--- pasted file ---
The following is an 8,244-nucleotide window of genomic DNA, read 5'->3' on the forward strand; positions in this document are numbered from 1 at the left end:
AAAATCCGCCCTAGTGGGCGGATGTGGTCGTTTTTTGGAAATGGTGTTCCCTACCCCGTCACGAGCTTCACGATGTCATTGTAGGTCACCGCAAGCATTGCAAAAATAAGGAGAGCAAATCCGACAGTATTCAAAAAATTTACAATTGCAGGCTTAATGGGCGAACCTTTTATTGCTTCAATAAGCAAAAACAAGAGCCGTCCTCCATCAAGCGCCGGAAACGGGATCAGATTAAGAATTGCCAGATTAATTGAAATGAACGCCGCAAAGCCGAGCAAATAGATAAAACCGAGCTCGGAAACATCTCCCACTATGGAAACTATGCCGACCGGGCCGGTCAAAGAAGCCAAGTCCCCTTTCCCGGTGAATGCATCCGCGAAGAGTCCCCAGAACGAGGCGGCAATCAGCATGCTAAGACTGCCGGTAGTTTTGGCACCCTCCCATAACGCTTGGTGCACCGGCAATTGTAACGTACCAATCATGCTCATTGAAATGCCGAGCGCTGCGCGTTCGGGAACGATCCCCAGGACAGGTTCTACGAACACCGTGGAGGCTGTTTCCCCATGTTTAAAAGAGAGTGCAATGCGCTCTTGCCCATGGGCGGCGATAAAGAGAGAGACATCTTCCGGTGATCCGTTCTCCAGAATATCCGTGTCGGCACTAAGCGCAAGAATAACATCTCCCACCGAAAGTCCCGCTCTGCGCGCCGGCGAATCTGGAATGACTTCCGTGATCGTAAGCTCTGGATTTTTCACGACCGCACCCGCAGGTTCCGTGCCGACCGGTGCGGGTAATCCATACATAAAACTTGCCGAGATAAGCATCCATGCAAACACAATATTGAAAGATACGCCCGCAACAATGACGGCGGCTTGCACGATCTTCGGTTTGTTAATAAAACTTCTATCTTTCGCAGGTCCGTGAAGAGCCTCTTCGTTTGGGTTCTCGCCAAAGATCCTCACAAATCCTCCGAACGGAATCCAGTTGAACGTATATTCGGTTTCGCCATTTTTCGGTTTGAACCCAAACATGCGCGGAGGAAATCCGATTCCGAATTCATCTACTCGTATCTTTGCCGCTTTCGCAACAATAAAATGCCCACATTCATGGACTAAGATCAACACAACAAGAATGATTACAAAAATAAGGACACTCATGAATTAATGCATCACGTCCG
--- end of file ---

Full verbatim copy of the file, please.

The following is an 8,244-nucleotide window of genomic DNA, read 5'->3' on the forward strand; positions in this document are numbered from 1 at the left end:
AAAATCCGCCCTAGTGGGCGGATGTGGTCGTTTTTTGGAAATGGTGTTCCCTACCCCGTCACGAGCTTCACGATGTCATTGTAGGTCACCGCAAGCATTGCAAAAATAAGGAGAGCAAATCCGACAGTATTCAAAAAATTTACAATTGCAGGCTTAATGGGCGAACCTTTTATTGCTTCAATAAGCAAAAACAAGAGCCGTCCTCCATCAAGCGCCGGAAACGGGATCAGATTAAGAATTGCCAGATTAATTGAAATGAACGCCGCAAAGCCGAGCAAATAGATAAAACCGAGCTCGGAAACATCTCCCACTATGGAAACTATGCCGACCGGGCCGGTCAAAGAAGCCAAGTCCCCTTTCCCGGTGAATGCATCCGCGAAGAGTCCCCAGAACGAGGCGGCAATCAGCATGCTAAGACTGCCGGTAGTTTTGGCACCCTCCCATAACGCTTGGTGCACCGGCAATTGTAACGTACCAATCATGCTCATTGAAATGCCGAGCGCTGCGCGTTCGGGAACGATCCCCAGGACAGGTTCTACGAACACCGTGGAGGCTGTTTCCCCATGTTTAAAAGAGAGTGCAATGCGCTCTTGCCCATGGGCGGCGATAAAGAGAGAGACATCTTCCGGTGATCCGTTCTCCAGAATATCCGTGTCGGCACTAAGCGCAAGAATAACATCTCCCACCGAAAGTCCCGCTCTGCGCGCCGGCGAATCTGGAATGACTTCCGTGATCGTAAGCTCTGGATTTTTCACGACCGCACCCGCAGGTTCCGTGCCGACCGGTGCGGGTAATCCATACATAAAACTTGCCGAGATAAGCATCCATGCAAACACAATATTGAAAGATACGCCCGCAACAATGACGGCGGCTTGCACGATCTTCGGTTTGTTAATAAAACTTCTATCTTTCGCAGGTCCGTGAAGAGCCTCTTCGTTTGGGTTCTCGCCAAAGATCCTCACAAATCCTCCGAACGGAATCCAGTTGAACGTATATTCGGTTTCGCCATTTTTCGGTTTGAACCCAAACATGCGCGGAGGAAATCCGATTCCGAATTCATCTACTCGTATCTTTGCCGCTTTCGCAACAATAAAATGCCCACATTCATGGACTAAGATCAACACAACAAGAATGATTACAAAAATAAGGACACTCATGAATTAATGCATCACGTCCG